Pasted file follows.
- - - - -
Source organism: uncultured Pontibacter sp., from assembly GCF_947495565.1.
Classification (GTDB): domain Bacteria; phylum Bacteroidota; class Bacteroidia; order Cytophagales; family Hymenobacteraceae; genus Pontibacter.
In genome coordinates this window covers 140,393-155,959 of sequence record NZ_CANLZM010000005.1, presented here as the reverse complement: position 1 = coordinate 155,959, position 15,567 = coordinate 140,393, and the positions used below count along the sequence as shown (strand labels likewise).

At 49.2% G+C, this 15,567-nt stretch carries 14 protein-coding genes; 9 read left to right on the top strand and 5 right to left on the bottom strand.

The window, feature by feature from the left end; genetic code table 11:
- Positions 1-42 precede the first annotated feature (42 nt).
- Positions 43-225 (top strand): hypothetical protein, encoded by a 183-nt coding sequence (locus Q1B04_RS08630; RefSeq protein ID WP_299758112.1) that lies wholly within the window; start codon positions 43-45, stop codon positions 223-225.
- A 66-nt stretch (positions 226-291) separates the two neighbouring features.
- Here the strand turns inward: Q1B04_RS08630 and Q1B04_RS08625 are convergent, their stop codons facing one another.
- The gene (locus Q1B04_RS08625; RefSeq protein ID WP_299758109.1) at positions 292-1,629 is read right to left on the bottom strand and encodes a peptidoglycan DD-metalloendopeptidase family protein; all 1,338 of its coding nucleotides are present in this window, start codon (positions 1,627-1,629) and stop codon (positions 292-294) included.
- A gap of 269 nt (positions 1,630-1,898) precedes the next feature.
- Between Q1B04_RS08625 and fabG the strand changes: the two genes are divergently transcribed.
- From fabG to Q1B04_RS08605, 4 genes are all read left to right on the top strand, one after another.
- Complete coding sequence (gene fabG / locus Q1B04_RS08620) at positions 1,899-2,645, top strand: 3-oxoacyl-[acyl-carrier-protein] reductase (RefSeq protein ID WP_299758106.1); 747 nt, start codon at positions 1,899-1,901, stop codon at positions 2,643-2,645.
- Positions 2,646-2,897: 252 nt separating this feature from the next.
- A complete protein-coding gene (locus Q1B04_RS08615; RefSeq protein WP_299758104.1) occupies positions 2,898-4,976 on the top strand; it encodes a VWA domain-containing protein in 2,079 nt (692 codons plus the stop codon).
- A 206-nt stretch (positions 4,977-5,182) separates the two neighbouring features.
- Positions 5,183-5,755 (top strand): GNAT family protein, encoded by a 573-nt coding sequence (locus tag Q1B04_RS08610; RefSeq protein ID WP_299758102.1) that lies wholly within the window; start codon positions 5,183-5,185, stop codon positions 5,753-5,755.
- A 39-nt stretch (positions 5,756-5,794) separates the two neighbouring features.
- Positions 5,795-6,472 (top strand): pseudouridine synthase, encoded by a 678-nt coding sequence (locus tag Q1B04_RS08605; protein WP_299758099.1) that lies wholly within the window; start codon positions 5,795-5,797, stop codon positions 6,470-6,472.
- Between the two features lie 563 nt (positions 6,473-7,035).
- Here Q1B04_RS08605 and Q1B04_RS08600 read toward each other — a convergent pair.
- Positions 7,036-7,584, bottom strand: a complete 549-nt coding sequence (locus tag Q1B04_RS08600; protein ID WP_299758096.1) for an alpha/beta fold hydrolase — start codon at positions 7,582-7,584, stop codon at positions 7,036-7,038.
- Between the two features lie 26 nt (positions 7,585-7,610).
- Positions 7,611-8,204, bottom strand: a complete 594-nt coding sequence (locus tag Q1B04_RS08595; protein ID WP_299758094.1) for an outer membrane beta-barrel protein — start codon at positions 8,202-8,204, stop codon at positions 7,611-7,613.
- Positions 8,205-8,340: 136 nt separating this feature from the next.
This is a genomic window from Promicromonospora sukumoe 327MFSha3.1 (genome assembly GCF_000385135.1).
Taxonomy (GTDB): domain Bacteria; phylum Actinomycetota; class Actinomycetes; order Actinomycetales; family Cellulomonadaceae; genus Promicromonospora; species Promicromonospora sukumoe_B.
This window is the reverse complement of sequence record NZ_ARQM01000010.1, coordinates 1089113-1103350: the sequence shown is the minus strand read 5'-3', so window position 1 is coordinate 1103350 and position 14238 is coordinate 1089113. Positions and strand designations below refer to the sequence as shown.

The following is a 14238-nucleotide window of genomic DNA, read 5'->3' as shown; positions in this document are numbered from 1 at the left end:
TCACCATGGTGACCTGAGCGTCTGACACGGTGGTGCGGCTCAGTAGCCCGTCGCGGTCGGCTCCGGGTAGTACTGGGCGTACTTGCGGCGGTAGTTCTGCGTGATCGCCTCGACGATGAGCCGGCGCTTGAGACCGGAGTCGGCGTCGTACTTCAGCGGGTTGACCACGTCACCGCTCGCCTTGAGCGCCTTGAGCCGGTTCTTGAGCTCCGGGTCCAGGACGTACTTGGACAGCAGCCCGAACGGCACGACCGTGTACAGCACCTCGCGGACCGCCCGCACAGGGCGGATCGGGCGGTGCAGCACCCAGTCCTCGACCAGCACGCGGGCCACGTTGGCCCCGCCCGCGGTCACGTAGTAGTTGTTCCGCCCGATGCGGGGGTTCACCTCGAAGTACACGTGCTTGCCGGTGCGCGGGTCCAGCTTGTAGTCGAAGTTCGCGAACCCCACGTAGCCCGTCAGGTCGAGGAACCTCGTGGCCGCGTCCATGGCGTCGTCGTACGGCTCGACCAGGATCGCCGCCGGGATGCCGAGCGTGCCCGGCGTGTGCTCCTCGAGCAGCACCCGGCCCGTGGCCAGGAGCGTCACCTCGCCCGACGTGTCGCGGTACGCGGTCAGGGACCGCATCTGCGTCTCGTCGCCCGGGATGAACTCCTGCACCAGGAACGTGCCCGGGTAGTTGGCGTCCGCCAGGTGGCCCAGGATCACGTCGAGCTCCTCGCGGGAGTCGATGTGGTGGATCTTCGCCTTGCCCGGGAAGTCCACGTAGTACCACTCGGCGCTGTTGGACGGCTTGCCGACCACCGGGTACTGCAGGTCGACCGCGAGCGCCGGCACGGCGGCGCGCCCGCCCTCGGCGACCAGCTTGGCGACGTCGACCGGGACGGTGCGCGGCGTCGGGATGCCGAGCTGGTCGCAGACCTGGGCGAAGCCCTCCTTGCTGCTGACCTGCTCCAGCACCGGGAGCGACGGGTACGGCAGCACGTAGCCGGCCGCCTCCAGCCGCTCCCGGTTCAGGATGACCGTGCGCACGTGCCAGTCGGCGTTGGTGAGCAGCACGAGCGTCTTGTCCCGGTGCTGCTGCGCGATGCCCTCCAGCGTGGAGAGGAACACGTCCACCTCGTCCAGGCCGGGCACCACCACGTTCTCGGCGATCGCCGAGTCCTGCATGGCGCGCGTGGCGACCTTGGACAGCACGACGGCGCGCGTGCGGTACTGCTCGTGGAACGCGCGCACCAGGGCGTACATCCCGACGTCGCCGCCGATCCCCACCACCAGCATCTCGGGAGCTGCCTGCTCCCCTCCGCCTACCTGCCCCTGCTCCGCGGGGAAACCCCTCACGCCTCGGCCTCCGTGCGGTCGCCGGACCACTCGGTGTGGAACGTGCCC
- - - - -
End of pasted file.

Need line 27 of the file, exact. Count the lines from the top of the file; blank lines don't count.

This is a genomic window from Promicromonospora sukumoe 327MFSha3.1 (genome assembly GCF_000385135.1).